HOW IS SOAP MADE?
Cold process soap is the traditional way of making soap, where by fats or oils are mixed with an alkali solution (lye) and left to cure into a hardened bar of soap.
DOES YOUR SOAP CONTAIN LYE?
Yes and no. Yes, all traditionally made soaps need to use an alkali solution (lye). But in a well formulated soap, after the saponifcation process is complete, there is NO LYE remaining in the finished product.
WHAT IS SAPONIFICATION?
Saponification is the chemical reaction between fats (animal or plant based) and an alkali solution (sodium hydroxide/lye). The result of this combination is soap.
HOW IS HANDMADE SOAP DIFFERENT FROM STORE BOUGHT?
Where do I start? Handmade soaps made by experienced soap makers are a world away from commercial soaps. My soaps contain top quality oils, essential oils, clays and other natural colourants. No nasty chemicals, no extracted glycerine, no corners cut. Each bar is handmade and handcut in small batches with pride and love.
WILL THE SOAP DRY OUT MY SKIN?
No. I use a superfat value of 7-8%, so there are plenty of free oils to leave your skin soft and hydrated.
WHAT IS SUPERFATTING?
Superfatting (SF) refers to the extra oils (free oils) that aren't bound up in the saponification process and so are free to moisturise your skin. The higher the SF value, the more free oils are floating around in your bar of soap. Too high a SF value and you will have a soft, gooey soap, so balance is the key.
DO YOU ADD GLYCERINE TO YOUR SOAP?
No. Glycerine is a natural bi-product of cold process soap making and so there is no need to add it. Commercial soap makers extract the glycerine from their soaps to on-sell as value added products (moisturising creams etc). THe result is a hard bar that strips the moisture from your skin and leaves you feeling dried out.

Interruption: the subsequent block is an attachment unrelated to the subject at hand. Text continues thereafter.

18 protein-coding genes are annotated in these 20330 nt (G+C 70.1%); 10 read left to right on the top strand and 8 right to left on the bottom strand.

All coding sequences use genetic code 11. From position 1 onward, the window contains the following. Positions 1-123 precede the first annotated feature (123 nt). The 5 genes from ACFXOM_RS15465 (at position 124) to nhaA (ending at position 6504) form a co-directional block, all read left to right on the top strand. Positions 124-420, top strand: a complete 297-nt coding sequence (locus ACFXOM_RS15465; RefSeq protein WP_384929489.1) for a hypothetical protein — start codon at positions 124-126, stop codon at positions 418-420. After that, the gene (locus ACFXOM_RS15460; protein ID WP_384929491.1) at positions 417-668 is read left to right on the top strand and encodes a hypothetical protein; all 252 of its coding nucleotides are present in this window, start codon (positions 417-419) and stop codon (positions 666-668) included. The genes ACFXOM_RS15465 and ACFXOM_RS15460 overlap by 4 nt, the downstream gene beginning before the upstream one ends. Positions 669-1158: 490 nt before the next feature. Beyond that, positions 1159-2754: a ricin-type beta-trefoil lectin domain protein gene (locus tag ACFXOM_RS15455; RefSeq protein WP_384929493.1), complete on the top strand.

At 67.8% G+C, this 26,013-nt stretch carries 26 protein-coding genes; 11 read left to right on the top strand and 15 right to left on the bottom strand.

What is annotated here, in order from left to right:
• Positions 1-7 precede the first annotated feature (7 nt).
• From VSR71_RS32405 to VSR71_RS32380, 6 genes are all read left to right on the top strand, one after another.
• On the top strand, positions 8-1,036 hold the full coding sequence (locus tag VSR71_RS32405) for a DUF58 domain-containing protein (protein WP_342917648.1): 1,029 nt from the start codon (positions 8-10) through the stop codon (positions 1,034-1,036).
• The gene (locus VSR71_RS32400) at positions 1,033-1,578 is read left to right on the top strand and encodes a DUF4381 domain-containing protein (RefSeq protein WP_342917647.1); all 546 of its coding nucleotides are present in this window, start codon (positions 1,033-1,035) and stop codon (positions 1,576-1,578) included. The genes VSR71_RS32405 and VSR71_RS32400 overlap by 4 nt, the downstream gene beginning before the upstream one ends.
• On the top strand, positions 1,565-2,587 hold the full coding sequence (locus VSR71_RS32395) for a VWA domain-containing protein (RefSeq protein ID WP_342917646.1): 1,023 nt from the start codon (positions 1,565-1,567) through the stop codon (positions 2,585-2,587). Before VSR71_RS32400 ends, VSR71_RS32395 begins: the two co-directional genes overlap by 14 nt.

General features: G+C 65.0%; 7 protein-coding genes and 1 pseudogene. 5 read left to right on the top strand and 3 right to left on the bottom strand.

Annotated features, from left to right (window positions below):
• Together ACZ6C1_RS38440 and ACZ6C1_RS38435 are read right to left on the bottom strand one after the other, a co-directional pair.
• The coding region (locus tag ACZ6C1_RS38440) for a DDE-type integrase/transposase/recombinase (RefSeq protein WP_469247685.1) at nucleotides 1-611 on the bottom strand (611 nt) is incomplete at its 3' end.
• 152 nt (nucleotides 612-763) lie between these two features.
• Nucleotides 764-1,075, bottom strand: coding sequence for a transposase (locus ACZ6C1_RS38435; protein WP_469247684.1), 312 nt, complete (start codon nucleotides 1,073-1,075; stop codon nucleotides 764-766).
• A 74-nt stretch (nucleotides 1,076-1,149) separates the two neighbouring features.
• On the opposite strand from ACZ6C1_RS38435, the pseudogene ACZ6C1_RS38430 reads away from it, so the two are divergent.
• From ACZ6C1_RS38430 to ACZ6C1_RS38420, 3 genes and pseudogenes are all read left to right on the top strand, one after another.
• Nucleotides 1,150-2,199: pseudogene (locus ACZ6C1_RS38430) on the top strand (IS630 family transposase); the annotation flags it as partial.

CAN I USE YOUR SOAP ON MY FACE AND BODY?
Absolutely! My soap is designed for exactly that. It makes a great shampoo, body wash and facial bar. See the question about shampoo below for more information.
CAN I USE SOAP AS SHAMPOO?
Yes. But beware that you may need to battle through a transition period. If you have been using traditional shampoos and conditioners with plastics and silicones in them, then these will need time to wash away before a natural soap will work properly. During this time your hair may feel oiler or drier than usual (depending on how your hair tends to be in the first place).
After washing your hair with natural soap you can use an acidic rinse to help condition and detangle. A simple recipe is 2 Tbsp vinegar (either apple cider or white wine) in 1L of water, rinsed over your hair after a wash. This can be adjusted to suit your hair type, but there is plenty of information online about all sorts of different hair rinses so get creative and try it out!
If you have any questions please don't hesitate to ask:)